“The Signora Guilberti,” assented Madame, “or Madame Guilbert, or Madame Gilbert, as rendered by the rough English tongue. I have stooped to anglicise my name,” she went on, “though I hate the clipped English version.” She indicated a chair, and the lawyer—he was a lawyer—sat down.
“Is it possible that Madame honours me with remembrance?”
“Let me place you,” said she, happy in the display of her accomplishments, “and don’t seek to guide my memory. It was in the Spring of 1915, at a reception in the garden of Devonshire House. You were in attendance upon Her Majesty the Queen-Mother of Portugal. There were present representatives of the Italian Red Cross, for Italy, the land of my late husband, had ranged herself with the Allies. You are a lawyer of the haute noblesse. Your clients are peers and princes, of old princes in exile and of new peers in possession. I recall you most distinctly, though at that time, my poor friend, you were not a little portly, and now you are a man shrunken.”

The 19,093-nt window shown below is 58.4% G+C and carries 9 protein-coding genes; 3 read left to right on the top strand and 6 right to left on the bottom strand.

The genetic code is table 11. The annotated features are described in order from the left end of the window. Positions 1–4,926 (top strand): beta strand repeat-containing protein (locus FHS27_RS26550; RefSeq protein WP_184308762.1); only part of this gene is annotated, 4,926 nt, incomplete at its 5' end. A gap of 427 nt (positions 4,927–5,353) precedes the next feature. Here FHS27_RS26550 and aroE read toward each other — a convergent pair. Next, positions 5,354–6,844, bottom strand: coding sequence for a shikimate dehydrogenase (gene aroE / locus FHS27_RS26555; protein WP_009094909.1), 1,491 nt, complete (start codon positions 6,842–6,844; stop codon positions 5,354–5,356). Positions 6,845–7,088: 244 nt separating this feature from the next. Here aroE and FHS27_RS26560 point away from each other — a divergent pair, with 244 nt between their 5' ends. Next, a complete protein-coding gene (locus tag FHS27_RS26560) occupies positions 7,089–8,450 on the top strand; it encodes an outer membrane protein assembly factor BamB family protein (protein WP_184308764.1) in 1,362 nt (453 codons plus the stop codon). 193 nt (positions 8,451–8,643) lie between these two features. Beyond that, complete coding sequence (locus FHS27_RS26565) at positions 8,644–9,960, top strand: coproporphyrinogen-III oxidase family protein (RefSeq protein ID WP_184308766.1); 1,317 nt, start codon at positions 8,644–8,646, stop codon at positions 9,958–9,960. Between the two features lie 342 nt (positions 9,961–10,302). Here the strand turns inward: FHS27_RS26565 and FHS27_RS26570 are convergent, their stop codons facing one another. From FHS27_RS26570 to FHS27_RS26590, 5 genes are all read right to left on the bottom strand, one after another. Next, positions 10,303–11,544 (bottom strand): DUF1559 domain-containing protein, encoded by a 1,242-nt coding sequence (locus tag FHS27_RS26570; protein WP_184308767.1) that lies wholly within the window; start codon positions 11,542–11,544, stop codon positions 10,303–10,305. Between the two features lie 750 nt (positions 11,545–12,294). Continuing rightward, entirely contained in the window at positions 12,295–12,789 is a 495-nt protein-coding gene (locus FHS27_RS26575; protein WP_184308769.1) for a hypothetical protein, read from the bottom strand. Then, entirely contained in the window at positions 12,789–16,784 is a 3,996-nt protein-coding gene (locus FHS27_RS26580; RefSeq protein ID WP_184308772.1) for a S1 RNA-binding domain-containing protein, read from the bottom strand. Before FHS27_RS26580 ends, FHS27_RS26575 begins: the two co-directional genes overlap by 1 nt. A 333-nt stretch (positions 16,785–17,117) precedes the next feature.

“And my name?” he asked, flattered that a beautiful woman should recall him so distinctly.
“It is a strange name—Gatepath. An old English name redolent of the soil. Roger Gatepath. Your firm bears no prefix of initials and no suffix of company. You call yourselves Gatepaths. Just Gatepaths, as though your status were territorial.”
He crowed with pleasure. By an exercise in memory, Madame Gilbert had tied him to her chariot wheels.
“Right!” cried he. “Right in every particular. You are the most wonderful of women. For two minutes I spoke with you, and that was nearly four years ago. I was one of a large party, an insignificant lawyer lost in a dazzling company of titles. Yet you have remembered.”